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BY Gary Noakes


WTM 2017: NYC celebrates new attractions

NYC & Company will be showcasing a host of developments in New York’s Midtown at WTM London.

New York City model of the Brooklyn Bridge

"We are a little bit concerned about the effects of Brexit, so we’re highlighting affordability"

The area, which includes many of the city’s iconic sights, will benefit from major new family attractions and hotels opening in 2017 and 2018. Chris Heywood, NYC & Company’s senior vice-president, global communications, said: “By the end of this year we will have five new major immersive, interactive family-friendly attractions.”

Among them are the Gulliver’s Gate model world, the spy museum and experience Spyscape HQ, and the Opry City Stage – the first time that Nashville’s Grand Ole Opry has opened a music and eating attraction outside its home city. Also new is the NFL Experience Times Square and National Geographic Encounter, an immersive virtual reality attraction that simulates the world beneath the oceans.

“Any visitor would want to pick at least one of these things to do,” said Heywood.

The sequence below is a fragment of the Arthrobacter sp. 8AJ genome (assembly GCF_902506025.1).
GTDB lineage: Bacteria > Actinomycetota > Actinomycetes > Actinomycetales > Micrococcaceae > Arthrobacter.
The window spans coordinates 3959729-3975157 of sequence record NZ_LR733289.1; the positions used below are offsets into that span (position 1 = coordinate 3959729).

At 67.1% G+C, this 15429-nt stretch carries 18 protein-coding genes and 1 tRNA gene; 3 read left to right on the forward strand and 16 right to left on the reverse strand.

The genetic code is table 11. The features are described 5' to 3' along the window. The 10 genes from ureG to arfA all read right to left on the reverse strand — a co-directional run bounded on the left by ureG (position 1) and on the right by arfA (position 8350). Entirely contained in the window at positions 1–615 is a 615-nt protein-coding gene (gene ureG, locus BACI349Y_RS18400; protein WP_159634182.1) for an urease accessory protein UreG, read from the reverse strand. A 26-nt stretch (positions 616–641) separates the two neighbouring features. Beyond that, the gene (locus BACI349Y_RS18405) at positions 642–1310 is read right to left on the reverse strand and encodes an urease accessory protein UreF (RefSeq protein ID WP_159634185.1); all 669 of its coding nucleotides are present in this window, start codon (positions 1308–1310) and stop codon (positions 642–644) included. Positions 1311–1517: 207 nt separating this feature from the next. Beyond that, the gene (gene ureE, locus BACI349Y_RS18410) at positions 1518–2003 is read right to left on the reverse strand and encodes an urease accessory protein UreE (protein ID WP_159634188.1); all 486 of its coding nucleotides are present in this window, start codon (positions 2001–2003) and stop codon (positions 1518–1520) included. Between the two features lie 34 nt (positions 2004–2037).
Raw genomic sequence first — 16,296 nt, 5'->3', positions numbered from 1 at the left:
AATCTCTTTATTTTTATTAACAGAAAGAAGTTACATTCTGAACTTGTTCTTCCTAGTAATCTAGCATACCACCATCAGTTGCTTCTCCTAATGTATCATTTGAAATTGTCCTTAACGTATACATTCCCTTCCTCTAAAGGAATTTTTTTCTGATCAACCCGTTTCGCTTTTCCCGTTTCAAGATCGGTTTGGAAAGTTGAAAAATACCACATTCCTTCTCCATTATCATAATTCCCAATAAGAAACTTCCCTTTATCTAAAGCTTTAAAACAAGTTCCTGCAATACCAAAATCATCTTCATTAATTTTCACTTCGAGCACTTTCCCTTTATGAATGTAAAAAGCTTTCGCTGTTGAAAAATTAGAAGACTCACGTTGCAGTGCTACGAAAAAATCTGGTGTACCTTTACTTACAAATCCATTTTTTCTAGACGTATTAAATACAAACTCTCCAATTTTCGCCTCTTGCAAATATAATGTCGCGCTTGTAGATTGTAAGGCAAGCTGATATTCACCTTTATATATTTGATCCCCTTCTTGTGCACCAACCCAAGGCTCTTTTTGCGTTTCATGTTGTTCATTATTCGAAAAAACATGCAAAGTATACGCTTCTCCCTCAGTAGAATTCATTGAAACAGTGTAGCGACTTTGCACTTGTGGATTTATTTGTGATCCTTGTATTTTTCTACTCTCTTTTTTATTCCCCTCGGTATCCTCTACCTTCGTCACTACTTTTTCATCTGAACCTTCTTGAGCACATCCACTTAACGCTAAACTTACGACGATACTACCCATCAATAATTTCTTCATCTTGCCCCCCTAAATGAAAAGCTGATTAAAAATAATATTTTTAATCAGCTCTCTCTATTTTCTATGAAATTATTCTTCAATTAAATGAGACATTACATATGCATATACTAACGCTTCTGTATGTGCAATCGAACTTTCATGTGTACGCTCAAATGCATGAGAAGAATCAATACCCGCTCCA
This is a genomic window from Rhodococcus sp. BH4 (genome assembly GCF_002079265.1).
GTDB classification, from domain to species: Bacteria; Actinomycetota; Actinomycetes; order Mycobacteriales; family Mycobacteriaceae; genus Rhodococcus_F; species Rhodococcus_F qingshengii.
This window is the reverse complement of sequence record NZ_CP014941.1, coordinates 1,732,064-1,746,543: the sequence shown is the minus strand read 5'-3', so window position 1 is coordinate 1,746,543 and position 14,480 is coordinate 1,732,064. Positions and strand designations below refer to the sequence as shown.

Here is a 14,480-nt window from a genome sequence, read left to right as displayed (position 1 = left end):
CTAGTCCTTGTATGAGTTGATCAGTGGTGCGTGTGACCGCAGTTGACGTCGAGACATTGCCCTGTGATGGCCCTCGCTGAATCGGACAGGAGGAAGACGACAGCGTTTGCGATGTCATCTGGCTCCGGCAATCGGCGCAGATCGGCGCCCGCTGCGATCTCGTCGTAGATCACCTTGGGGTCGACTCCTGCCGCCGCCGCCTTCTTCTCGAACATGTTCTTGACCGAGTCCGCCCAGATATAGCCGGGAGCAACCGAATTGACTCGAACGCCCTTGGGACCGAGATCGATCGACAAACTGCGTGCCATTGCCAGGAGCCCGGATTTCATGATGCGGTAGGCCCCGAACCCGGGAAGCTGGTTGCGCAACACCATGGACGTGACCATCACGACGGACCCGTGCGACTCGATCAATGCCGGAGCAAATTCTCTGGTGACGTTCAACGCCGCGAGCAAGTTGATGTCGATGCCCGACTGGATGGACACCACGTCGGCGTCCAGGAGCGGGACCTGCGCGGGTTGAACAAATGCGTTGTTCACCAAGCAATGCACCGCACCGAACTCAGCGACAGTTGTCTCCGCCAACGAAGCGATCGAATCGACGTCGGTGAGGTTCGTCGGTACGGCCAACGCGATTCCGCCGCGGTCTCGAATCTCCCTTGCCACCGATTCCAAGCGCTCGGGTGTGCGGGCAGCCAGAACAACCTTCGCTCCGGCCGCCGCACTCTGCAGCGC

Midtown is also benefiting from new hotel openings, including the 612-room mid-range Moxy, which debuted in September and boasts the city’s largest hotel rooftop lounge. Also new is The Edition on lower Madison Avenue, a joint venture between Ian Schrager and Marriott. Key developments away from Midtown include the first Hoxton Hotel in the US, due to open in Williamsburg and the 1 Hotel Brooklyn Bridge.

“We have the most active hotel pipeline in the country; we have 114,000 rooms, but by 2019, we will have 138,000,” said Heywood.

A key 2018 development for the UK market will be the spring opening of Empire Outlets on Staten Island, with more than 100 shops near the ferry terminal. Heywood said this would be a big draw for British tourists.

NYC & Company hopes the attractions and the growth of low-cost flights will offset any downturn in UK visitors.

“Last year we received 1.2 million and we’re waiting to see how 2017 will shape up,” said Heywood. “We are a little bit concerned about the effects of Brexit, so we’re highlighting affordability. There’s an extraordinary amount of low-cost airlines coming into the market – it’s good news for the consumer.”

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